In addition to an explanation of utility, however, there is another integral part to the principle of utility; this is its scope. It must be made clear that it is the act's consequences as affecting everyone and not just the agent himself which are to be considered. For, at least as both are usually construed, the only major difference between ethical egoism and act-utilitarianism is that the egoist is concerned with maximizing utility in his own case, so that only consequences which affect him bear upon the rightness and wrongness of his acts. In an act-utilitarianism, on the other hand, everyone affected by the act is to be considered, and to be considered equally, at least on the usual assumption of each to count for one and none for more than one. But if everyone affected by the act is to be considered, are we to consider the animals affected by our acts? As we saw earlier, virtually all utilitarians, present-day as well as classical, have wanted the scope of the principle of utility extended to animals, or, in any event, to the 'higher' animals. In this way, we obtain a characterization of the principle something like 'Always maximize net satisfaction of interests of animals as well as humans'; and this expanded characterization both accurately reflects present-day views on the interpretation of utility and on the scope of the principle of utility and is, in its present essentials, a plausible candidate for the principle of utility.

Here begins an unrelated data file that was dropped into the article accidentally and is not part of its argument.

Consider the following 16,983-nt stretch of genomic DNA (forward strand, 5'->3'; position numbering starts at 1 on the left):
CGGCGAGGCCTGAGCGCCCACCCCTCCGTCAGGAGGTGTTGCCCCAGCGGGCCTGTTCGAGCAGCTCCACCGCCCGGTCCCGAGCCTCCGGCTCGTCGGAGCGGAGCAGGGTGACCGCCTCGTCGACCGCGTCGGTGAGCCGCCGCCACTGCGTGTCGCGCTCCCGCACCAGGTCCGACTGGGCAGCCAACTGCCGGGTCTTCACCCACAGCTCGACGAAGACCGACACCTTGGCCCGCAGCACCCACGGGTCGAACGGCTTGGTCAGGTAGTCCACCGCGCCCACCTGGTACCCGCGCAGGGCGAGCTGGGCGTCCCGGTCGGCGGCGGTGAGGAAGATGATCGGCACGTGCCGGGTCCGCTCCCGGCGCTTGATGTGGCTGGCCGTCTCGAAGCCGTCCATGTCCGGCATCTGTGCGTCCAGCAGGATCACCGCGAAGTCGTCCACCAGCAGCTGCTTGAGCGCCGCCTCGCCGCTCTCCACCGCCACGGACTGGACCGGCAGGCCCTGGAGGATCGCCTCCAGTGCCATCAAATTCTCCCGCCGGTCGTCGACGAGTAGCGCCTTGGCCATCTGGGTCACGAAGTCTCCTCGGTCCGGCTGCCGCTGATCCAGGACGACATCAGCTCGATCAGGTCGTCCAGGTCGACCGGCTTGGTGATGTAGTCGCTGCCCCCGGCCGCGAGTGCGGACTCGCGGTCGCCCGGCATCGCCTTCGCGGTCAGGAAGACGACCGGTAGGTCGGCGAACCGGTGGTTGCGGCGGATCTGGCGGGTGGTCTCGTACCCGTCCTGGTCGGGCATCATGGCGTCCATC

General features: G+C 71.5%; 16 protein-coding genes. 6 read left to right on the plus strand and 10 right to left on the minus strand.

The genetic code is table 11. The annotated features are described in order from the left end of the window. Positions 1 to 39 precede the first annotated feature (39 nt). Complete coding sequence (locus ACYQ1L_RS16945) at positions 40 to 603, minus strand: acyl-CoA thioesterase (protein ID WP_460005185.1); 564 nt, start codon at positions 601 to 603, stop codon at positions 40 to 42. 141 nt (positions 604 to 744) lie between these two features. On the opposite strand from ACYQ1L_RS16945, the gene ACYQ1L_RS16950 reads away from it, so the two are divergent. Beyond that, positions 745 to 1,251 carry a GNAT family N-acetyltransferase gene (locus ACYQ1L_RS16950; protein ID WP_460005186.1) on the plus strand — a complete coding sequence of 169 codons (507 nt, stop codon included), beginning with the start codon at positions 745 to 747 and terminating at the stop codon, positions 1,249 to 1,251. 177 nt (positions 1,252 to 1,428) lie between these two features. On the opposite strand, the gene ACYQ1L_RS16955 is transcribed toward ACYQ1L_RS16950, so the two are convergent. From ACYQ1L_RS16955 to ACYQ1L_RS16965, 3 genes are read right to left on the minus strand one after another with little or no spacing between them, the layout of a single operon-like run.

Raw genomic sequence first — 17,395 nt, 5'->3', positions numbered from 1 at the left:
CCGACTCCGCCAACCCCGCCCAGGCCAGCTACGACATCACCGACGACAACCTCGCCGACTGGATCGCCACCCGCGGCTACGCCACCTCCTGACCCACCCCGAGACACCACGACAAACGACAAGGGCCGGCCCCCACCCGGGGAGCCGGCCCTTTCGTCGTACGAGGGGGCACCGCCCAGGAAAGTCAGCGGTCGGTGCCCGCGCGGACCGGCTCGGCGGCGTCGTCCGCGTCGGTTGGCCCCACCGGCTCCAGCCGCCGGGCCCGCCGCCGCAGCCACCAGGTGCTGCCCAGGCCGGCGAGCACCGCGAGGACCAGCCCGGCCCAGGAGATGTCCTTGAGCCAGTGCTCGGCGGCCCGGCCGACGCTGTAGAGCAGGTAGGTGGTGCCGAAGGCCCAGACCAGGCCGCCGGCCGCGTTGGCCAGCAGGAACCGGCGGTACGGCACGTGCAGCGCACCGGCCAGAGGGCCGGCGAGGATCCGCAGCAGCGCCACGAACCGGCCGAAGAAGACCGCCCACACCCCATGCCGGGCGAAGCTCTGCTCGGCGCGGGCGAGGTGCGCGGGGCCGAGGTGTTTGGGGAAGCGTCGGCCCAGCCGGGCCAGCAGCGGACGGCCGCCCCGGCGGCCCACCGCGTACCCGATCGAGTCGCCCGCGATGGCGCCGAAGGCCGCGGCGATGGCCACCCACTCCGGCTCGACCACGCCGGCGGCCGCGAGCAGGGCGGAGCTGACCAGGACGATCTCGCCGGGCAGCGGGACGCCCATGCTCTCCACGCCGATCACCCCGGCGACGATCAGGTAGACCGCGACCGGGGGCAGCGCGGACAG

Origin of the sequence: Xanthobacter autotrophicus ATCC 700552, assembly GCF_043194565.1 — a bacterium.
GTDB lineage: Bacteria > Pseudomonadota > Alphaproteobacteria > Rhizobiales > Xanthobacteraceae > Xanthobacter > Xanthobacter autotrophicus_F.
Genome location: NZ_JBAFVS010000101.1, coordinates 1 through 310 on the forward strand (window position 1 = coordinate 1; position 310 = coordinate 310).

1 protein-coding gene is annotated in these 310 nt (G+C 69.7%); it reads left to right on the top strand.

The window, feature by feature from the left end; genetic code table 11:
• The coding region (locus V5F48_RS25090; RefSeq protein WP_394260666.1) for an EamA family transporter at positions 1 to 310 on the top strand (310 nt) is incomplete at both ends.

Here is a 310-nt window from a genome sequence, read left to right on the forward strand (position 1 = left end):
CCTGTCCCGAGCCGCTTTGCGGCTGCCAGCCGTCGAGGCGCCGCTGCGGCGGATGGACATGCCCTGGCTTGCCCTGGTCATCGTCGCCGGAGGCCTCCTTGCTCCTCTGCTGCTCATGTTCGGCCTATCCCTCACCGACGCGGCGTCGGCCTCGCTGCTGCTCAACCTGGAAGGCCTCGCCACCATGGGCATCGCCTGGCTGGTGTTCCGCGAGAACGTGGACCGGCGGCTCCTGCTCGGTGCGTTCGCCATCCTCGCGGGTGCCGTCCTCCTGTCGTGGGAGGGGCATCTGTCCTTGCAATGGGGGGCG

(R. G. Frey, Interests and Rights: The Case Against Animals [Oxford: Clarendon Press, 1980], 132)